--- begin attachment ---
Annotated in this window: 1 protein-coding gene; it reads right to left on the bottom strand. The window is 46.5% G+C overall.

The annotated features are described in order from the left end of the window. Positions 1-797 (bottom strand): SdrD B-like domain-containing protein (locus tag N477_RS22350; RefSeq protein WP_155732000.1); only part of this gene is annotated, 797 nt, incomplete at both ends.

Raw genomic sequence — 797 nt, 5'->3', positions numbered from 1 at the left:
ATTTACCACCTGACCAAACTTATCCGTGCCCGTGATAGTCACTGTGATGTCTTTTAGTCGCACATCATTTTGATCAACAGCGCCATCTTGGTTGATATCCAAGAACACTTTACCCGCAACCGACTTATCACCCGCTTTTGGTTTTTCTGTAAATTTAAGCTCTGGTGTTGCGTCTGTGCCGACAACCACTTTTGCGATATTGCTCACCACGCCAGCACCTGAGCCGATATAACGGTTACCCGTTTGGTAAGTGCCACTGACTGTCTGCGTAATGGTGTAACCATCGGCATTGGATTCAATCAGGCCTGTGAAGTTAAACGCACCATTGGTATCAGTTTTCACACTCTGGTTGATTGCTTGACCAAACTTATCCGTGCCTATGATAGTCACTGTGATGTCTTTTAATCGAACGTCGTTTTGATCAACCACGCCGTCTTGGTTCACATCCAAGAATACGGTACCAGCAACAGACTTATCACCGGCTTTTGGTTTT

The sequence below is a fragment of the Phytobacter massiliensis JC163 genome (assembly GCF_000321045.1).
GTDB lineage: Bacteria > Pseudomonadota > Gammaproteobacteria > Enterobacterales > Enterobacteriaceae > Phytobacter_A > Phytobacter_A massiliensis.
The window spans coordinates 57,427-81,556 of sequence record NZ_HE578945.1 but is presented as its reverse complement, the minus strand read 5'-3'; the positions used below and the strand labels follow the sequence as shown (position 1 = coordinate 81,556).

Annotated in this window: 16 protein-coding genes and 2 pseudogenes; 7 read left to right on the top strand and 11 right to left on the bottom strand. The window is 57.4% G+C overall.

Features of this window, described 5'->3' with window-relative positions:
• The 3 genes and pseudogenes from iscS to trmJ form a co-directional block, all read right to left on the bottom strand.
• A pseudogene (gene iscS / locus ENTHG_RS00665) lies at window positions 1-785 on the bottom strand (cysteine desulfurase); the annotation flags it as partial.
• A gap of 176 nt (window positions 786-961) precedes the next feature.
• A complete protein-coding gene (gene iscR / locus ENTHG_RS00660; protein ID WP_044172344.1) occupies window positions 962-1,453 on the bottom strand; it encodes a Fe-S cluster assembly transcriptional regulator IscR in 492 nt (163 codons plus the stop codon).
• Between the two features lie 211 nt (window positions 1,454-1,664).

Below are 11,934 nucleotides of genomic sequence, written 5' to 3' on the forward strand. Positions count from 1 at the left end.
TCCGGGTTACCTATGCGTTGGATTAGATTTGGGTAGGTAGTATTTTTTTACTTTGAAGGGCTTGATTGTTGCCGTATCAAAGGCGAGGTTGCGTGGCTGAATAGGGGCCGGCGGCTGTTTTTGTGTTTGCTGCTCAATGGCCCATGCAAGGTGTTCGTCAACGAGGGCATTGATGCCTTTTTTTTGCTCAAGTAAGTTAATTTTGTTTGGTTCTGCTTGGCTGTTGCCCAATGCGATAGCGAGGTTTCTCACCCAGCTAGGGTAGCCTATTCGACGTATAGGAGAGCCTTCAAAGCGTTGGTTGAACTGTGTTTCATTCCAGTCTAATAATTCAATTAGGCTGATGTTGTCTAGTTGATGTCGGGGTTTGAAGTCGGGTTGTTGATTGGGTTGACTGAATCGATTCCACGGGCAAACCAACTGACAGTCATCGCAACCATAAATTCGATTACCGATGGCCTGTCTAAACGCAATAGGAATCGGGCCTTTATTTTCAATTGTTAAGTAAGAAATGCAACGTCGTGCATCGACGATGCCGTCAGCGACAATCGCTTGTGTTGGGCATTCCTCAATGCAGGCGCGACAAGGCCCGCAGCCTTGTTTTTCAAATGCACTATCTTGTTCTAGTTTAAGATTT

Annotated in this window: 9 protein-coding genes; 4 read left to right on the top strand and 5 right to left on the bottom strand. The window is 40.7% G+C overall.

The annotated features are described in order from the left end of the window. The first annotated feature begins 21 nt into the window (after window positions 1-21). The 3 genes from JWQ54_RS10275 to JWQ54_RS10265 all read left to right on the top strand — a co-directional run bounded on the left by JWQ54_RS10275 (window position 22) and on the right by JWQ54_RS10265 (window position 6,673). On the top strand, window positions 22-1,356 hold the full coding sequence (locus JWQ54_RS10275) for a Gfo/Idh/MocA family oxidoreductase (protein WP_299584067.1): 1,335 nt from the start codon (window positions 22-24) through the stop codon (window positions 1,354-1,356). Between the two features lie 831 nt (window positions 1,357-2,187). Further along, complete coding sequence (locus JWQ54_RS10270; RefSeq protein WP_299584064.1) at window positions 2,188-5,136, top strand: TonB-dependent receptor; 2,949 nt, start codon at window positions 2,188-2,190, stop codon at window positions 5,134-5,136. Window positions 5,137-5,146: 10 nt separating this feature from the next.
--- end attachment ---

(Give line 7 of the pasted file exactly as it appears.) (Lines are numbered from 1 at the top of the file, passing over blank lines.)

The window spans coordinates 57,427-81,556 of sequence record NZ_HE578945.1 but is presented as its reverse complement, the minus strand read 5'-3'; the positions used below and the strand labels follow the sequence as shown (position 1 = coordinate 81,556).